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Marc Trestman's bold coaching wins it for Bears

The Chicago Bears' 27-20 upset of the Packers in Green Bay on Monday night will be billed as a win for Josh McCown in a battle of backup quarterbacks on the night Aaron Rodgers hurt his shoulder.

I see it as a triumph for Bears coach Marc Trestman's offense. In a battle of great offensive minds, Trestman's group survived the loss of its franchise quarterback. Mike McCarthy's team did not.

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Trestman had two weeks to prepare Josh McCown for this start, so perhaps it's not fair to compare the Bears to the Packers' Seneca Wallace-led attack. But Wallace had a lot of things in his favor and still couldn't take advantage. The Packers blocked a punt. They recovered an onside kick. And they received 199 yards rushing, mostly from a ferocious Eddie Lacy effort. It was Wallace's inability to move the ball that sunk Green Bay's chances.

McCown, on the other hand, was electric. He was errant on a handful of passes, but he also completed a number of very difficult attempts. He went through his reads and was not afraid to make tough throws. McCown received spotless pass protection, which reflects on Trestman's coaching, too. Remember the Bears' offensive line last season?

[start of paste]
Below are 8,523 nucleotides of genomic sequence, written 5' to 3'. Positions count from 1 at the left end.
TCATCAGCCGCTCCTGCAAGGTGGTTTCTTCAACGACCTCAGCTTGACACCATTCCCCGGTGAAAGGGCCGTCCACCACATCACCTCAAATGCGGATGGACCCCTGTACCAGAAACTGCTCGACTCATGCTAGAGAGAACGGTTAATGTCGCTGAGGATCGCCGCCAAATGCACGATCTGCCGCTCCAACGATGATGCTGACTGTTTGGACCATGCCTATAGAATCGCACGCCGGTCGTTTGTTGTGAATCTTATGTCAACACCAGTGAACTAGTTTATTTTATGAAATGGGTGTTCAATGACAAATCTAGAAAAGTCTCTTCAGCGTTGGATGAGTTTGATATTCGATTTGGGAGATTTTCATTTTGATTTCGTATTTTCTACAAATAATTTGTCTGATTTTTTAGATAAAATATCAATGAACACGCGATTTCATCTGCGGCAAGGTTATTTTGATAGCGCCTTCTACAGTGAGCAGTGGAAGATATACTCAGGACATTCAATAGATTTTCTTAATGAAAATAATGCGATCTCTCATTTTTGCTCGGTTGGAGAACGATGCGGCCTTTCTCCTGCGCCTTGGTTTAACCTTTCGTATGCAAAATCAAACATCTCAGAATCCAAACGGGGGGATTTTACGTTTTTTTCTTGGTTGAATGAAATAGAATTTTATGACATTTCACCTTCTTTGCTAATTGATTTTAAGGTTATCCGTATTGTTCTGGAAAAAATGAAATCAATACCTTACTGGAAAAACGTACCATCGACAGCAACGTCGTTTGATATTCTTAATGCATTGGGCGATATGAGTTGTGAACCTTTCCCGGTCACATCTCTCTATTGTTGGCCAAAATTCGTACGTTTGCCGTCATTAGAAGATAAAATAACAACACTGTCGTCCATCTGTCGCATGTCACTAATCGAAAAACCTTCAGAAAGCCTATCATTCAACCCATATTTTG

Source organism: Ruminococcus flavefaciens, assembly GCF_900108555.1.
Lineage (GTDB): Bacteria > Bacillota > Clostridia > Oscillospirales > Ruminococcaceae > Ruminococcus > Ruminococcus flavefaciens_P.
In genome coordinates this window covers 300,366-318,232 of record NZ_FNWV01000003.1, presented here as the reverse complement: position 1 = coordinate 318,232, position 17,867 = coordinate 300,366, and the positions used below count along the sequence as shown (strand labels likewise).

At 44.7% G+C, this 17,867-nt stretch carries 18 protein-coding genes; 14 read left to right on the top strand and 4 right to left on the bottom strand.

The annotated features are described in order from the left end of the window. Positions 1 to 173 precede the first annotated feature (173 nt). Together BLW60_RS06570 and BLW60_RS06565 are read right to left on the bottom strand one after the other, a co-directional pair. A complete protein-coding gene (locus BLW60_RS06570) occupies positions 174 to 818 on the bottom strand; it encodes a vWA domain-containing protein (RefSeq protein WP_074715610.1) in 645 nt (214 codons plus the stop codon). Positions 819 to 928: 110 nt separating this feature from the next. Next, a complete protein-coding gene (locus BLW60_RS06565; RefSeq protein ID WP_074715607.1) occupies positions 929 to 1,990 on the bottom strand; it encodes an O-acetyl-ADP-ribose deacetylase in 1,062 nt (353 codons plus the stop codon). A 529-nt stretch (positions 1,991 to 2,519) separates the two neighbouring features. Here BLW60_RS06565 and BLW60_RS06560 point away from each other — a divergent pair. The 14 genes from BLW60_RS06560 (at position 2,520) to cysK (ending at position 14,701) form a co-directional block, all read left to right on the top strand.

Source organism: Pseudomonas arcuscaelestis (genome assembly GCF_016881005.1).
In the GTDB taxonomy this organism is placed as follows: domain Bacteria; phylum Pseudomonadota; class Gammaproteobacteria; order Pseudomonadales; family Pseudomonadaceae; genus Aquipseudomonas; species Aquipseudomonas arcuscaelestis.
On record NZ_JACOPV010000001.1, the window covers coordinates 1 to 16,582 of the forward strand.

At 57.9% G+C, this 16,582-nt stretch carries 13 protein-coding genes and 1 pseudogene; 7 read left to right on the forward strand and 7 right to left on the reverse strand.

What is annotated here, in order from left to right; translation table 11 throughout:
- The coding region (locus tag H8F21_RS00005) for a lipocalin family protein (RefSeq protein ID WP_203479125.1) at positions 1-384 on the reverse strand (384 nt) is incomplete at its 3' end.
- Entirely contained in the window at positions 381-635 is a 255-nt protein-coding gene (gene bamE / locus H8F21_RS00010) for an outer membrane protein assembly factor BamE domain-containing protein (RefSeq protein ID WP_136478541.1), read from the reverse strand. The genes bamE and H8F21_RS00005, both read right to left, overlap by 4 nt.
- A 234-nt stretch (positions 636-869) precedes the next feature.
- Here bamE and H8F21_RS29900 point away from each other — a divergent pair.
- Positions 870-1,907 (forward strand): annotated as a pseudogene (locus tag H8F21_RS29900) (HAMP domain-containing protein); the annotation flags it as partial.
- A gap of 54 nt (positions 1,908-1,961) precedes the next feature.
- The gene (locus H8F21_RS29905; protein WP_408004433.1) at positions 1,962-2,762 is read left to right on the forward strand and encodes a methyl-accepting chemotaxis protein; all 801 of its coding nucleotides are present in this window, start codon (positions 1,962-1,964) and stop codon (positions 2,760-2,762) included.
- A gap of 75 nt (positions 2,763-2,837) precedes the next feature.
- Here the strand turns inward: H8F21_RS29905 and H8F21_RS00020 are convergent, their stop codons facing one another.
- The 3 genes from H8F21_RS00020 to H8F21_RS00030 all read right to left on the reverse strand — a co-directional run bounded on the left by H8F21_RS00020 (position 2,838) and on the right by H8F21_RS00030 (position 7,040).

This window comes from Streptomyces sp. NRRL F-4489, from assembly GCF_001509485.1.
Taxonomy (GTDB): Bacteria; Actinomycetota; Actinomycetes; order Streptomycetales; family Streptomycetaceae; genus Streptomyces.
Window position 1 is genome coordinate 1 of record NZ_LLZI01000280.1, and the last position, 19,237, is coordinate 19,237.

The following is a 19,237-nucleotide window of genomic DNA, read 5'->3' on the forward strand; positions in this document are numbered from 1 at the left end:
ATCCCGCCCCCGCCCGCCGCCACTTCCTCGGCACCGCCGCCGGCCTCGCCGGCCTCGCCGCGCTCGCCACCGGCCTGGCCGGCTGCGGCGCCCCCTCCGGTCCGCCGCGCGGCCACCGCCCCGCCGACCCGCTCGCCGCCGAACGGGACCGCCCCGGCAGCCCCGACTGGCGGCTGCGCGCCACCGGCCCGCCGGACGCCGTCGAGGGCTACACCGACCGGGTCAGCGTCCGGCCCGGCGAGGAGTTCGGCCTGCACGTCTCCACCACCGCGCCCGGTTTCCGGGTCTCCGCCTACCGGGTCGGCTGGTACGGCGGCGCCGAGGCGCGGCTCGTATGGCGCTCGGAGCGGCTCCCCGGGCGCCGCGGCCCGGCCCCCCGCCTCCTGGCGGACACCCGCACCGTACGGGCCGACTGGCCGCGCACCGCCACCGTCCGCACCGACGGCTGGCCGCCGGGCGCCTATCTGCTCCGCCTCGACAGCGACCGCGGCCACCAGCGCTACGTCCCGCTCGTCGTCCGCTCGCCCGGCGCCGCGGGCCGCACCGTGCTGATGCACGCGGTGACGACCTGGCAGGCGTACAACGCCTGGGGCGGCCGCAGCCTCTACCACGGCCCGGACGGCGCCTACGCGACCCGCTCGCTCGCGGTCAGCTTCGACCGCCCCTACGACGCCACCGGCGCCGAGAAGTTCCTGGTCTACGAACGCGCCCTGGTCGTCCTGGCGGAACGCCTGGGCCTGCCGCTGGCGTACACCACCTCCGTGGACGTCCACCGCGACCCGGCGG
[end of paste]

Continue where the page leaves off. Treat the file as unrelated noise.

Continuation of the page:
There is now a three-way tie atop the NFC North at 5-3 with Chicago, Green Bay and Detroit. And the Packers can't simply point to injuries for this loss (although they have had more than their share). The Bears' defense also is banged up, but it made more stops Monday night.

With the game on the line, the Bears ran an 80-yard drive down the Packers' throat. It took up 8 minutes and 58 seconds of the fourth quarter and sealed the game.

The key play of the drive was a fourth-and-1 that Trestman went for at the Bears' own 32-yard line. Matt Forte, who put together another standout performance (179 yards from scrimmage) in a vastly underrated career, converted on a tough run.

Perhaps only one other coach in the NFL would not punt in that situation. A team going for it on fourth down in the fourth quarter, with the lead, in their own territory has happened only a handful of times in NFL history.

Trestman was confident in his scheme. He was confident in his players. He should be.

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